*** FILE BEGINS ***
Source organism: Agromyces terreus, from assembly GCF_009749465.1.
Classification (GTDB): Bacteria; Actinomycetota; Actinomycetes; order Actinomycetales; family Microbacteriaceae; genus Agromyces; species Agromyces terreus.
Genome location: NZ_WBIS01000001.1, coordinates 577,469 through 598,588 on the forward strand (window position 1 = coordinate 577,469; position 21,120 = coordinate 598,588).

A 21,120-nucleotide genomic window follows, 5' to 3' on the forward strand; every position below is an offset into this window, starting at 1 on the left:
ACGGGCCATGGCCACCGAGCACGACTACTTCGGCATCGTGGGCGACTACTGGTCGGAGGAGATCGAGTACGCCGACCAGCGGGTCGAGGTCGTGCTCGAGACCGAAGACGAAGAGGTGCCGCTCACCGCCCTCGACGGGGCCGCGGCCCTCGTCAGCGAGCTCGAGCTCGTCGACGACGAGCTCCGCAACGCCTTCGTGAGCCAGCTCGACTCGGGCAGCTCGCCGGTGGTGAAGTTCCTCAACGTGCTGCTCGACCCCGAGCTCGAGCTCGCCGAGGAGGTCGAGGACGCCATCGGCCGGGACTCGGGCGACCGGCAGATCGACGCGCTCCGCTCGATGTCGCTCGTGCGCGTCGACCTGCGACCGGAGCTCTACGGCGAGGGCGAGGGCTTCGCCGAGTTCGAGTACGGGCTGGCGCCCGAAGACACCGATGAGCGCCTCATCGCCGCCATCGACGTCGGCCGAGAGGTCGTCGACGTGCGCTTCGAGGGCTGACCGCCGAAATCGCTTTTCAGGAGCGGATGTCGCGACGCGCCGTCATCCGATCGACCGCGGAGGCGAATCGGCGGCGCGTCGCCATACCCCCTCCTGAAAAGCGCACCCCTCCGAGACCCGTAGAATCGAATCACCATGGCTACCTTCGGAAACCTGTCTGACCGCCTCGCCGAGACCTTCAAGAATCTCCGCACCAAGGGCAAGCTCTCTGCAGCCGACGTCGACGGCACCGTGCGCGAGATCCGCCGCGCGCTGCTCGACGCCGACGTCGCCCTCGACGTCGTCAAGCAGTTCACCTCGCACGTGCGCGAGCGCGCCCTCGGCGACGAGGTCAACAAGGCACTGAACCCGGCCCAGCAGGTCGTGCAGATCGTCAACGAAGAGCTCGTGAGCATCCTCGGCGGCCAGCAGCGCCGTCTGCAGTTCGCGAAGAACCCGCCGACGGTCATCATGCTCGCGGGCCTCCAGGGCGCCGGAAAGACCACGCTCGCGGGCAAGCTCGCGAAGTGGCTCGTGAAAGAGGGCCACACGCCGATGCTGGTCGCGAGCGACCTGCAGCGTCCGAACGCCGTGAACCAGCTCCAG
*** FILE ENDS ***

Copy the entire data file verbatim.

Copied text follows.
Source organism: Agromyces terreus, from assembly GCF_009749465.1.
Classification (GTDB): Bacteria; Actinomycetota; Actinomycetes; order Actinomycetales; family Microbacteriaceae; genus Agromyces; species Agromyces terreus.
Genome location: NZ_WBIS01000001.1, coordinates 577,469 through 598,588 on the forward strand (window position 1 = coordinate 577,469; position 21,120 = coordinate 598,588).

A 21,120-nucleotide genomic window follows, 5' to 3' on the forward strand; every position below is an offset into this window, starting at 1 on the left:
ACGGGCCATGGCCACCGAGCACGACTACTTCGGCATCGTGGGCGACTACTGGTCGGAGGAGATCGAGTACGCCGACCAGCGGGTCGAGGTCGTGCTCGAGACCGAAGACGAAGAGGTGCCGCTCACCGCCCTCGACGGGGCCGCGGCCCTCGTCAGCGAGCTCGAGCTCGTCGACGACGAGCTCCGCAACGCCTTCGTGAGCCAGCTCGACTCGGGCAGCTCGCCGGTGGTGAAGTTCCTCAACGTGCTGCTCGACCCCGAGCTCGAGCTCGCCGAGGAGGTCGAGGACGCCATCGGCCGGGACTCGGGCGACCGGCAGATCGACGCGCTCCGCTCGATGTCGCTCGTGCGCGTCGACCTGCGACCGGAGCTCTACGGCGAGGGCGAGGGCTTCGCCGAGTTCGAGTACGGGCTGGCGCCCGAAGACACCGATGAGCGCCTCATCGCCGCCATCGACGTCGGCCGAGAGGTCGTCGACGTGCGCTTCGAGGGCTGACCGCCGAAATCGCTTTTCAGGAGCGGATGTCGCGACGCGCCGTCATCCGATCGACCGCGGAGGCGAATCGGCGGCGCGTCGCCATACCCCCTCCTGAAAAGCGCACCCCTCCGAGACCCGTAGAATCGAATCACCATGGCTACCTTCGGAAACCTGTCTGACCGCCTCGCCGAGACCTTCAAGAATCTCCGCACCAAGGGCAAGCTCTCTGCAGCCGACGTCGACGGCACCGTGCGCGAGATCCGCCGCGCGCTGCTCGACGCCGACGTCGCCCTCGACGTCGTCAAGCAGTTCACCTCGCACGTGCGCGAGCGCGCCCTCGGCGACGAGGTCAACAAGGCACTGAACCCGGCCCAGCAGGTCGTGCAGATCGTCAACGAAGAGCTCGTGAGCATCCTCGGCGGCCAGCAGCGCCGTCTGCAGTTCGCGAAGAACCCGCCGACGGTCATCATGCTCGCGGGCCTCCAGGGCGCCGGAAAGACCACGCTCGCGGGCAAGCTCGCGAAGTGGCTCGTGAAAGAGGGCCACACGCCGATGCTGGTCGCGAGCGACCTGCAGCGTCCGAACGCCGTGAACCAGCTCCAG